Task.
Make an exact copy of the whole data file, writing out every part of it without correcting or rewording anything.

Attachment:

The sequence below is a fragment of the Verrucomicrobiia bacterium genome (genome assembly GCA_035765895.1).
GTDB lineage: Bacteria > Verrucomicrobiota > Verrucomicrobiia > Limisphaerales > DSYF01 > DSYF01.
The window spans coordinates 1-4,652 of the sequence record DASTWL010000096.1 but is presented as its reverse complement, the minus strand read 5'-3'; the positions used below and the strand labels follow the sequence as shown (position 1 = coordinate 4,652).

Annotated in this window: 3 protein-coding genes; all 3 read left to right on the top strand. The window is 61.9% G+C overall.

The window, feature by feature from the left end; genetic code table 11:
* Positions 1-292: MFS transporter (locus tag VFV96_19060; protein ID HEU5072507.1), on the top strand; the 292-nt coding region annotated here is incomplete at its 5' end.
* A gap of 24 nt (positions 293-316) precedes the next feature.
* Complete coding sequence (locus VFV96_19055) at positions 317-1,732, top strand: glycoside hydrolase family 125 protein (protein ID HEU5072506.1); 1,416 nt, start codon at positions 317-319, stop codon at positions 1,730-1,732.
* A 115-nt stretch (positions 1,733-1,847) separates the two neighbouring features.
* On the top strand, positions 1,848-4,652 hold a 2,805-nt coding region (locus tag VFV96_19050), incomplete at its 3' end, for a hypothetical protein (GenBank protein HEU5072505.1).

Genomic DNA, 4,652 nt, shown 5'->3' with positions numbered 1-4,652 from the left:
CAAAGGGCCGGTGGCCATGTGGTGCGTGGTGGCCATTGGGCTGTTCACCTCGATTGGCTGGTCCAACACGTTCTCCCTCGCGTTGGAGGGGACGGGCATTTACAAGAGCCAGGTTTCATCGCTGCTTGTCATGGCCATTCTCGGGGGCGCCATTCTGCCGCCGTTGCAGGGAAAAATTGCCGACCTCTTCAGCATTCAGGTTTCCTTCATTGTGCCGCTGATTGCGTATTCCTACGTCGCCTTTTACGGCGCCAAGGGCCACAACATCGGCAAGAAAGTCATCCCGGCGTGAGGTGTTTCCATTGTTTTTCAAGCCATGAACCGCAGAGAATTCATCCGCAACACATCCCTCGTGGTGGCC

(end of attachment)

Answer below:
The sequence below is a fragment of the Verrucomicrobiia bacterium genome (genome assembly GCA_035765895.1).
GTDB lineage: Bacteria > Verrucomicrobiota > Verrucomicrobiia > Limisphaerales > DSYF01 > DSYF01.
The window spans coordinates 1-4,652 of the sequence record DASTWL010000096.1 but is presented as its reverse complement, the minus strand read 5'-3'; the positions used below and the strand labels follow the sequence as shown (position 1 = coordinate 4,652).

Annotated in this window: 3 protein-coding genes; all 3 read left to right on the top strand. The window is 61.9% G+C overall.

The window, feature by feature from the left end; genetic code table 11:
* Positions 1-292: MFS transporter (locus tag VFV96_19060; protein ID HEU5072507.1), on the top strand; the 292-nt coding region annotated here is incomplete at its 5' end.
* A gap of 24 nt (positions 293-316) precedes the next feature.
* Complete coding sequence (locus VFV96_19055) at positions 317-1,732, top strand: glycoside hydrolase family 125 protein (protein ID HEU5072506.1); 1,416 nt, start codon at positions 317-319, stop codon at positions 1,730-1,732.
* A 115-nt stretch (positions 1,733-1,847) separates the two neighbouring features.
* On the top strand, positions 1,848-4,652 hold a 2,805-nt coding region (locus tag VFV96_19050), incomplete at its 3' end, for a hypothetical protein (GenBank protein HEU5072505.1).

Genomic DNA, 4,652 nt, shown 5'->3' with positions numbered 1-4,652 from the left:
CAAAGGGCCGGTGGCCATGTGGTGCGTGGTGGCCATTGGGCTGTTCACCTCGATTGGCTGGTCCAACACGTTCTCCCTCGCGTTGGAGGGGACGGGCATTTACAAGAGCCAGGTTTCATCGCTGCTTGTCATGGCCATTCTCGGGGGCGCCATTCTGCCGCCGTTGCAGGGAAAAATTGCCGACCTCTTCAGCATTCAGGTTTCCTTCATTGTGCCGCTGATTGCGTATTCCTACGTCGCCTTTTACGGCGCCAAGGGCCACAACATCGGCAAGAAAGTCATCCCGGCGTGAGGTGTTTCCATTGTTTTTCAAGCCATGAACCGCAGAGAATTCATCCGCAACACATCCCTCGTGGTGGCC